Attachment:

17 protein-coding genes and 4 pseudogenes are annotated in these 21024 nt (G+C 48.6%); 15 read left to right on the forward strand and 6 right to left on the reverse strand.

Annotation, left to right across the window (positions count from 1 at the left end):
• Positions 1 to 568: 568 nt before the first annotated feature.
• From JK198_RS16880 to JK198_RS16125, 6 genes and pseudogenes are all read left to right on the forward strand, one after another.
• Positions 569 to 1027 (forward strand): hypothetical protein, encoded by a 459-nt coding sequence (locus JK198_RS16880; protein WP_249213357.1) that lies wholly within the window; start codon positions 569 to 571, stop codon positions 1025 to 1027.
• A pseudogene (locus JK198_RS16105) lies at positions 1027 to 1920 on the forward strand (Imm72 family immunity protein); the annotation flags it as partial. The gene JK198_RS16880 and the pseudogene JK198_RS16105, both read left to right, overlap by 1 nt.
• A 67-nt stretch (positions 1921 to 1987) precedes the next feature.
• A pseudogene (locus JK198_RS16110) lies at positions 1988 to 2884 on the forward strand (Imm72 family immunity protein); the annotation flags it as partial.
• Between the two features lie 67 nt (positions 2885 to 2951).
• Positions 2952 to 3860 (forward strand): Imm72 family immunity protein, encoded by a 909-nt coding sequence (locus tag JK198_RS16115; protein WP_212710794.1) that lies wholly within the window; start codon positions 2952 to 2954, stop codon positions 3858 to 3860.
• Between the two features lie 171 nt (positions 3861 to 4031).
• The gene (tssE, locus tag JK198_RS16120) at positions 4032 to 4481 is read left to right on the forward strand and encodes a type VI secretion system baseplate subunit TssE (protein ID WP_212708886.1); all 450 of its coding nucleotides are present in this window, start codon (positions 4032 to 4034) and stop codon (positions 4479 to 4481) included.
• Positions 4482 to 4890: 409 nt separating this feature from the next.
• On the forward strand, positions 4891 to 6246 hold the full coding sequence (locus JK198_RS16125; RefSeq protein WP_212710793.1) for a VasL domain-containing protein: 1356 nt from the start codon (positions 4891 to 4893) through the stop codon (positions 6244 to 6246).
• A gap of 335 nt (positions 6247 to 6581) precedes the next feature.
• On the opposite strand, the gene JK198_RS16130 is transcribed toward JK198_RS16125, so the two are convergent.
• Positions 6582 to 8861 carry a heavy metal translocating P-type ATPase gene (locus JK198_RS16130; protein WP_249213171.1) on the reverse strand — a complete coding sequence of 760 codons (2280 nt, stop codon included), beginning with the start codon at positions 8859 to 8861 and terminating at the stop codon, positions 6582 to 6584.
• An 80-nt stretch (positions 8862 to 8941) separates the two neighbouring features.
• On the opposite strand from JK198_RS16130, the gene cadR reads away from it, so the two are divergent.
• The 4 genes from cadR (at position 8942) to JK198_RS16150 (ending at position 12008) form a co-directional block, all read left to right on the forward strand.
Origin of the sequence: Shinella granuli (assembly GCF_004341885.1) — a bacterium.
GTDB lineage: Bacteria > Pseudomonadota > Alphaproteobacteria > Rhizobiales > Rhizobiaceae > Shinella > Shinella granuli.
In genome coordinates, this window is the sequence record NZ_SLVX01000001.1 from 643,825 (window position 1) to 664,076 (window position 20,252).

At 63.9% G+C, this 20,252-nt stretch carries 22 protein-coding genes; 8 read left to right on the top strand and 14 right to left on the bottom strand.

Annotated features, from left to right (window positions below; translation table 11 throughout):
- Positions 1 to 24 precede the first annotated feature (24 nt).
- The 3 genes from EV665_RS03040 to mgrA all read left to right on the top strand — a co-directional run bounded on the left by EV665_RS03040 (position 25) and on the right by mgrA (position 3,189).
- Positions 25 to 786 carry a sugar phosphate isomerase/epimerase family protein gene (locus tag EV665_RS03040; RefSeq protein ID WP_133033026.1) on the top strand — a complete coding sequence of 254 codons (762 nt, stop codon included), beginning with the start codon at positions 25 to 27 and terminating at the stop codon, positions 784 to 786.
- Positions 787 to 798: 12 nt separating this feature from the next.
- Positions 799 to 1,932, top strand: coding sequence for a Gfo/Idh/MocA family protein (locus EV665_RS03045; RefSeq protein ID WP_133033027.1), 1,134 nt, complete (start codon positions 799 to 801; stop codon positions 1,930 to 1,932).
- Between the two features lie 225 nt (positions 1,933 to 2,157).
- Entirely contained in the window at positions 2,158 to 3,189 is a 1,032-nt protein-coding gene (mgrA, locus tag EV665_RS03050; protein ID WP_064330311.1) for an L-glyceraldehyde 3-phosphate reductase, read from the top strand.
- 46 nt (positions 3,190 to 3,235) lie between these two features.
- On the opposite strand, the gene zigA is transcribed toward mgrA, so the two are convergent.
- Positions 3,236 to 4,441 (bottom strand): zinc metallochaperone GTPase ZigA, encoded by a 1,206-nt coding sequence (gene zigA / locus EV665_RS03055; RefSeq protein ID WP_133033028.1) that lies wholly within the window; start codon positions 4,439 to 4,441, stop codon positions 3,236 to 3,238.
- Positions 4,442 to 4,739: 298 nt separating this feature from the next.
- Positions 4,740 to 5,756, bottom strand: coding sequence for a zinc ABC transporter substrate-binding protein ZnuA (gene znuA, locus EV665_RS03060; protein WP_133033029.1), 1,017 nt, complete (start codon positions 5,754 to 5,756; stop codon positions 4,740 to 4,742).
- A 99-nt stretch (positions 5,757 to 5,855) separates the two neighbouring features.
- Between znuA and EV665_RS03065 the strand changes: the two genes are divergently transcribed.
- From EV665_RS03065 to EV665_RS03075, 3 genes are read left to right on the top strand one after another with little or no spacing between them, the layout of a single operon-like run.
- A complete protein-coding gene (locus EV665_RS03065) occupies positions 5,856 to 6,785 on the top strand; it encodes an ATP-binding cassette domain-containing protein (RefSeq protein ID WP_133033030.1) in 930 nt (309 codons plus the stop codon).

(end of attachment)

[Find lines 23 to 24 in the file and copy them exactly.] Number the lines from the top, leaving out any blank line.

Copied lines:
In genome coordinates, this window is the sequence record NZ_SLVX01000001.1 from 643,825 (window position 1) to 664,076 (window position 20,252).

At 63.9% G+C, this 20,252-nt stretch carries 22 protein-coding genes; 8 read left to right on the top strand and 14 right to left on the bottom strand.